When asking why people joined the Corps, you’d be hard pressed to find someone answer, “To save endangered animals.” But, seven Marines helped do just that, Nov. 19.
Marines from Range Maintenance helped biologists from Marine Corps Air Station Yuma, the U.S. Army’s Yuma Proving Ground and the Arizona Department of Game and Fish build an enclosure on the Barry M. Goldwater Range that will be used to temporarily house six – eight Sonoran Pronghorn antelope being moved to the area.
The Sonoran Pronghorn is an endangered desert subspecies of the antelope family found in the Sonoran Desert of Arizona and Sonora, Mexico. Approximately 100 Sonoran Pronghorn are believed to remain in the wild in the United States. There is also a small population held in a captive breeding program on the Cabeza Prieta National Wildlife Refuge in southwest Arizona. There are believed to be approximately 650 pronghorn in Mexico.
The Sonoran Pronghorn has been protected under the Endangered Species Act since 1967.
The U.S. population very nearly died out in 2002, when a 13-month drought wiped out all but 21 animals. The U.S. Fish and Wildlife Service intervened to prevent extinction by providing water and forage and initiating a captive breeding program
The animals will be moved to the Western BMGR, where biologists hope they will merge with the herd of approximately 14 pronghorn already in the area. The animals are currently in a captive breeding pen in the Cabeza Prieta National Wildlife Refuge, said John Hervert, a Game and Fish wildlife program manager.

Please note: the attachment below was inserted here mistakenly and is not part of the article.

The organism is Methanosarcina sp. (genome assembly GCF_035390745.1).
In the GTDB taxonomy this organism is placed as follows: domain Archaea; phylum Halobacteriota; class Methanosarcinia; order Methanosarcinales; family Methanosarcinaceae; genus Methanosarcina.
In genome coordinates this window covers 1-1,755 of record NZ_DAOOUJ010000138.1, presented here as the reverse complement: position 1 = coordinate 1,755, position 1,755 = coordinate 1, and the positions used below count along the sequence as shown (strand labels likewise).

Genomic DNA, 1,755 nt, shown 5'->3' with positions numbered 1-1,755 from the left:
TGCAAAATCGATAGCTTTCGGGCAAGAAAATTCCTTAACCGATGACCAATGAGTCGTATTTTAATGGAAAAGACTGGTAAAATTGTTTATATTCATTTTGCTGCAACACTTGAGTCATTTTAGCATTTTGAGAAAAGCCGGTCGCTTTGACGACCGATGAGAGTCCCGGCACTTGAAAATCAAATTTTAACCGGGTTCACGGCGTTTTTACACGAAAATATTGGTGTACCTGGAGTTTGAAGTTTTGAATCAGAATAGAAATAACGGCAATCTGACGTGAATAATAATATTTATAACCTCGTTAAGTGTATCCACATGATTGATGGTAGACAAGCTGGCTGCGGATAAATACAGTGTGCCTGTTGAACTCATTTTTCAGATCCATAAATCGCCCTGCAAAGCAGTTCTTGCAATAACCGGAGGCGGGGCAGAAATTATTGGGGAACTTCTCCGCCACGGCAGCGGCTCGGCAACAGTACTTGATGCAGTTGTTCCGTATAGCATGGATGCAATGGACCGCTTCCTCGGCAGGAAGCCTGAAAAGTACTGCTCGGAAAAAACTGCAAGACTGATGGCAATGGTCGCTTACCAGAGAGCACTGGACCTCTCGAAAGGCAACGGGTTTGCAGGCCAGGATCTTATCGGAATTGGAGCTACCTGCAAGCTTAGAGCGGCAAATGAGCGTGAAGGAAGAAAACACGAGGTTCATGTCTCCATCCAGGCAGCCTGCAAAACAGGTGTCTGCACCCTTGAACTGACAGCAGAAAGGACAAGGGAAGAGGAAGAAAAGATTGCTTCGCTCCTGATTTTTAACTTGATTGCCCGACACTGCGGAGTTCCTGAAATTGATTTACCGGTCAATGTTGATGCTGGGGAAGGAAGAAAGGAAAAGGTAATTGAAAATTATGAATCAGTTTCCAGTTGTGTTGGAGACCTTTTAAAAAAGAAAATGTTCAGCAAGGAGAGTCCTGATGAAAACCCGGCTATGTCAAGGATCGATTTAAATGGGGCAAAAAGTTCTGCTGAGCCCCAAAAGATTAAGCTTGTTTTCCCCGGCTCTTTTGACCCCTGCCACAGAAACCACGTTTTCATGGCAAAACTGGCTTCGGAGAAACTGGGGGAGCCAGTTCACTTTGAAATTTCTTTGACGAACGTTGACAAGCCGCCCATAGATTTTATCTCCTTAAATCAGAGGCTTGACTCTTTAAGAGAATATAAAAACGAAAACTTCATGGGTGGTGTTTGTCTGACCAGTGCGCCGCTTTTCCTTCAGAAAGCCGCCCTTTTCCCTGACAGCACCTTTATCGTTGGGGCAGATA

The animals will be captured, vaccinated and fitted with radio collars before being relocated and released into the wild. The radio collars will assist the biologists in tracking and learning more about the patterns and habits of the herds, as well as help evaluate other programs such as man-made watering holes and supplemental feeding programs the department takes part in to assist the recovery of the endangered species.
The temporary enclosure will be used to keep the Sonoran Pronghorn safe from predators such as coyote while they recover from being sedated for their helicopter flight from Ajo to their new home. They may spend as much as two weeks in their large pen, with plenty of available water and both natural and supplemental feed sources.
“It’s not every day you get to help out an endangered species,” said Cpl. Lucas Hayes, a combat engineer who helped build the enclosure. “It’s pretty cool.”
Biologists and ecologists are hoping that by spreading out the population of the pronghorn, they will increase the range and population.
“Our ultimate goal is, of course, to get the pronghorn population to the point they can be taken off the endangered species list,” said Bobby Law, station biologist.
For visitors to the BMGR, don’t expect to see large herds of them roaming anytime soon. The animal is so elusive, they are sometimes referred to as the “Prairie Ghosts.”
With the hard work and dedication of so many federal and state agencies as well as local Yuma-based Marines and civilians, maybe the Sonoran Pronghorn will stage a comeback. For now, we can only hope and keep working to that end.